the magic word

North Carolina is The South. North Carolina is shrimp an' grits, biscuit an' grits, scramble an' grits. This place is foreign to me in that way that America always is, in ways that I can't wrap words around. I love how it's wholly un-Canadian: in the trees, the undertow, the drawl. In the constant scuttling of translucent ghost crabs and the way sport fishermen launch themselves into the waves like discus-throwers. There is no beach burr like an Outer Banks beach burr. Neither the ocean nor the wind ever seem to inhale. Both roar unendingly.

Women come to the Serendipity retreat from all over, from Californian ranches to the Texan panhandle. They bring everything with them. They bring duffel bags full of failed businesses and startup ideas and grieved husbands and sons and daughters and love affairs and crippling doubts and Vargas girls. They bring journals and paint and everybody eats too much.

I go there to work, though nobody back at home thinks it's work. They tease and put the word in air-quotes. They see this beach and they figure it's all bikinis and grits. Which it is, and it sure beats a cubicle, but when you're a teacher, you can never switch off. You give and give and give. You are a steward, along with the other beautiful teachers and staff, of something bigger than you.

When I first arrived, I went under the pier for some tests, prepping for a prompt in my self-portraiture class. I was already so tired, so beat. I had landed there feeling not capable of giving and giving and giving. I couldn't cast the kind of light that I was supposed to teach. I glared at my own camera and sighed a lot. I gave up and went for grits. I figured I'd pretend my way through those next few days. Sometimes that's just how it is.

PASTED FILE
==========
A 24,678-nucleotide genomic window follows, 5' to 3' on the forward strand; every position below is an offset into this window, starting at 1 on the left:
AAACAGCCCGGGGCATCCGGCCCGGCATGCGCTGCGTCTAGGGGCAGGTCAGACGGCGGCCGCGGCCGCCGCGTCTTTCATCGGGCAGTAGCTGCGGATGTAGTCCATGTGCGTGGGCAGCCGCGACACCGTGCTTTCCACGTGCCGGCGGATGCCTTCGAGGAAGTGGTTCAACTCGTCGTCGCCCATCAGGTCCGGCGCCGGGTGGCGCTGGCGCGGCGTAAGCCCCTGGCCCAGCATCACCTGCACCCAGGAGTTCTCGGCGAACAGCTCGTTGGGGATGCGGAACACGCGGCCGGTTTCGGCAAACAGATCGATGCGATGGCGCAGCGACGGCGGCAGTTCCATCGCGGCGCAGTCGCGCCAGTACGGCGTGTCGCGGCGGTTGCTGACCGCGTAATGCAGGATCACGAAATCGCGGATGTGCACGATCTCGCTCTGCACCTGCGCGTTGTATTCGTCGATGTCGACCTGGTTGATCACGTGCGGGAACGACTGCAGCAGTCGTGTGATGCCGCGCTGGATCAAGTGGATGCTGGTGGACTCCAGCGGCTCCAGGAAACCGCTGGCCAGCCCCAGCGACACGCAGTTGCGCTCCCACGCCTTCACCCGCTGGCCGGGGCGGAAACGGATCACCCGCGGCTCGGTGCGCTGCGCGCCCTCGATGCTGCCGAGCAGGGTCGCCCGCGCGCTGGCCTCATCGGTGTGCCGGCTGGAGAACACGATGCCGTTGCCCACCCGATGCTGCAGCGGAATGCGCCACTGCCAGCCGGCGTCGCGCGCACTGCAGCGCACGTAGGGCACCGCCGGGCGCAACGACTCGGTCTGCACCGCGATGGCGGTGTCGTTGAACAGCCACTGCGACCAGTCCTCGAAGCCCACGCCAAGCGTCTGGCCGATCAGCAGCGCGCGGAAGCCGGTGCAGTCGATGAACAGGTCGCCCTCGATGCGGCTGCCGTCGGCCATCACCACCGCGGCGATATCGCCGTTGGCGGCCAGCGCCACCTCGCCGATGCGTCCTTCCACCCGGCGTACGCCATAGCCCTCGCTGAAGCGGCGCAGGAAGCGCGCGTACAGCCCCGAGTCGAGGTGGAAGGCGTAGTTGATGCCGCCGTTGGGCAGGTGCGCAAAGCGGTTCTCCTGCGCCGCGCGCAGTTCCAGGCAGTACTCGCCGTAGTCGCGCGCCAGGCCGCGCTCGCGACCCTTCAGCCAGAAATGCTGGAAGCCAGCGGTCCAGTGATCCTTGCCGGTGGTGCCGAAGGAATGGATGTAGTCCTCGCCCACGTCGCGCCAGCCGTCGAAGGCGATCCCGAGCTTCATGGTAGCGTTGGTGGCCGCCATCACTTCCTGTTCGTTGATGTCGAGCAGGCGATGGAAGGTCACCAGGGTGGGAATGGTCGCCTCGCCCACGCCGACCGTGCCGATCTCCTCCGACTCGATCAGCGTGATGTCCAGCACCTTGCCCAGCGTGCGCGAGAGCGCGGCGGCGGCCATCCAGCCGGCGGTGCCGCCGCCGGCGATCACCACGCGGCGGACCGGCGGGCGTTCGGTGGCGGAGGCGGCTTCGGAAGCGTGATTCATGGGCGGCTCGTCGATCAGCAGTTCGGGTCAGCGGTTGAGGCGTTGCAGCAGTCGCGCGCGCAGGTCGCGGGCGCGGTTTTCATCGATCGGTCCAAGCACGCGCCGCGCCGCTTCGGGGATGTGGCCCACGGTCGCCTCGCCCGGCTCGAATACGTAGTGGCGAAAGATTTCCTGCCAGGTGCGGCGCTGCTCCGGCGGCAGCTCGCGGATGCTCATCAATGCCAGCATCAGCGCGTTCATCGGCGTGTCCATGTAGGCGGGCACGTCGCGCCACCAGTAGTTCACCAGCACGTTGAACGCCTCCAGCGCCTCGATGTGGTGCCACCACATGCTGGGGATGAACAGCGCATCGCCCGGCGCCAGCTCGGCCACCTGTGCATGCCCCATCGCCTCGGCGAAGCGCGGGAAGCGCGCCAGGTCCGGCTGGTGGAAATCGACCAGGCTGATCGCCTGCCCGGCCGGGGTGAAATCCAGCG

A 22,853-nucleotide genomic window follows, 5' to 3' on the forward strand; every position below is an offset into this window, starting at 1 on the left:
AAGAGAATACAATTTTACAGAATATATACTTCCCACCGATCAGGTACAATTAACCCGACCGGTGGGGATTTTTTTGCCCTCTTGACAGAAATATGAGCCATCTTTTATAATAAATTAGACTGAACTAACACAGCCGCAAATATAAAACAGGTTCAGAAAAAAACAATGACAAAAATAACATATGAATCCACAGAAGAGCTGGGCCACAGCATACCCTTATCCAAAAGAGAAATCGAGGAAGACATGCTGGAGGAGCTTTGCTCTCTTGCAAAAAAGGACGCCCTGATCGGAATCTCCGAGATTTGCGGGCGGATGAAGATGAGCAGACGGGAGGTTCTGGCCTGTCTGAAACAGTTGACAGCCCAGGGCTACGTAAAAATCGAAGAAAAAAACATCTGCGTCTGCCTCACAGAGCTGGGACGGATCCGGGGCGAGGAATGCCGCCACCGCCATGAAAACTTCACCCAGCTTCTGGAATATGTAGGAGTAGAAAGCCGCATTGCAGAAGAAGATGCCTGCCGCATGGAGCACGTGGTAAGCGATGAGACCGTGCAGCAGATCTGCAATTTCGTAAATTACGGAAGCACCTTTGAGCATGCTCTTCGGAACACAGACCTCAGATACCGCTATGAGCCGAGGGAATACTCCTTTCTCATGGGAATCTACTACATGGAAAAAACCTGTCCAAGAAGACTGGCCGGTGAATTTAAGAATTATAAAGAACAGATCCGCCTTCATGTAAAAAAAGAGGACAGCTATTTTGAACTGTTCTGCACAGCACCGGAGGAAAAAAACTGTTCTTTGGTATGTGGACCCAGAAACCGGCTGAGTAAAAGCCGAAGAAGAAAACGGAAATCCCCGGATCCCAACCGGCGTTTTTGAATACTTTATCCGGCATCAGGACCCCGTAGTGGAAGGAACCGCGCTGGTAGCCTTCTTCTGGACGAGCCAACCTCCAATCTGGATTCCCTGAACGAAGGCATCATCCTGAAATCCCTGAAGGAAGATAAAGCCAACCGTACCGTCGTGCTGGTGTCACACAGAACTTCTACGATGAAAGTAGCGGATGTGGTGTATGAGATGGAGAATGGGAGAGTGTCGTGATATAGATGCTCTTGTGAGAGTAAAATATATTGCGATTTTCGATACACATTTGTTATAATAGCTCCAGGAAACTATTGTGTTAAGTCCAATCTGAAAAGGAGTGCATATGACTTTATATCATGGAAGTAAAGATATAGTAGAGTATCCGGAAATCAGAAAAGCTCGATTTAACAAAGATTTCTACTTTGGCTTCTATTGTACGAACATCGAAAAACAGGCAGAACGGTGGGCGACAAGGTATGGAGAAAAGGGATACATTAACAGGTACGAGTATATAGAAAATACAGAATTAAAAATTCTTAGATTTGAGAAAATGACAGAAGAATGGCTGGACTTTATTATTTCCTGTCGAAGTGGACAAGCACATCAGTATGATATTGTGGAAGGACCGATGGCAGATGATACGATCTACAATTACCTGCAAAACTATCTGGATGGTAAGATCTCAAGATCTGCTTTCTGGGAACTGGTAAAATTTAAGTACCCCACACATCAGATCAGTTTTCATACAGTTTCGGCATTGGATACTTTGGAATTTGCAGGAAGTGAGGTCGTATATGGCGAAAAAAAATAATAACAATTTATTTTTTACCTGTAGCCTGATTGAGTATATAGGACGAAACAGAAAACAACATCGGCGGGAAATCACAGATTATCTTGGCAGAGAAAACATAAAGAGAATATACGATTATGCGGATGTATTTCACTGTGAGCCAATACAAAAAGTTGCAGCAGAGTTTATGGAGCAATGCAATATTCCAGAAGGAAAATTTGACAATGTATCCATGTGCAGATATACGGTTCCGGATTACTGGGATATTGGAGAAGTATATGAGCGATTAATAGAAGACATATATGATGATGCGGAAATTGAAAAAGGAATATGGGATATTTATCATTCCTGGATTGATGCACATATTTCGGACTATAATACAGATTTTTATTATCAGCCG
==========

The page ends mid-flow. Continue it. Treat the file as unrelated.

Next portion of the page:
That night I fumbled my way to the waterline in the pitch black, wondering if I'd find a coyote to sit with again. They stayed away but I kept wishing, looking one way and another in the hopes that a silhouette might creep up beside me in the dark.

When everyone arrives you have to switch on, and I did. One day-long photography class, one day-long writing class. Scrambling the night before to go through everything again, to check and re-check my gear, the prompts, the lecture. To consider who was assigned to be in my care and speculate as to what they might need from me.

Among all that, I did a 22-session portraiture shoot on the beach in a matter of three or four hours. It was dizzying, and with no time to warm up or mess around. Plus there's a peanut gallery, because everyone else is lolling and writing and looking for shells, and they like watching what's going on. It was a speed-dating blitz, and it was my job to advance from a handshake to genuine flirting in a matter of minutes. It's not easy to coax one subject—let alone 22 of them, one after the other—past the nerves and the shock of big glass trained on her face, and to draw out what makes her *her*.

I know how hard this is, I'd say, looking right at her. This is really soul-exposing. And listen, you're not the first person to say that you aren't photogenic. Everybody says that. Here's what I want you to do. Just listen to me now and do this with your shoulder, that with your expression, stay fluid back and forth on your feet, breathe. Always breathe.

(I lift the camera to my eye.)

The most important thing you can know right at this moment is that this kind of vulnerability is profoundly life-changing. Here is why, and it's the best thing ever:


Pushing to work—not being still, not at all—is my meditation.

Every night I walked back across the street to our little cottage and collapsed in every possible way. Arabella and Hannah and I would pour wine and sit on the couch all tucked in with bourbon-soaked cherries and we'd talk and talk, spanning everything. I love these girls.

When I'm in North Carolina with these women, these artists, I see everyone else in the most perfect light—a light that I don't always feel on my own back.

Which is why there's such a thing as bourbon-soaked cherries.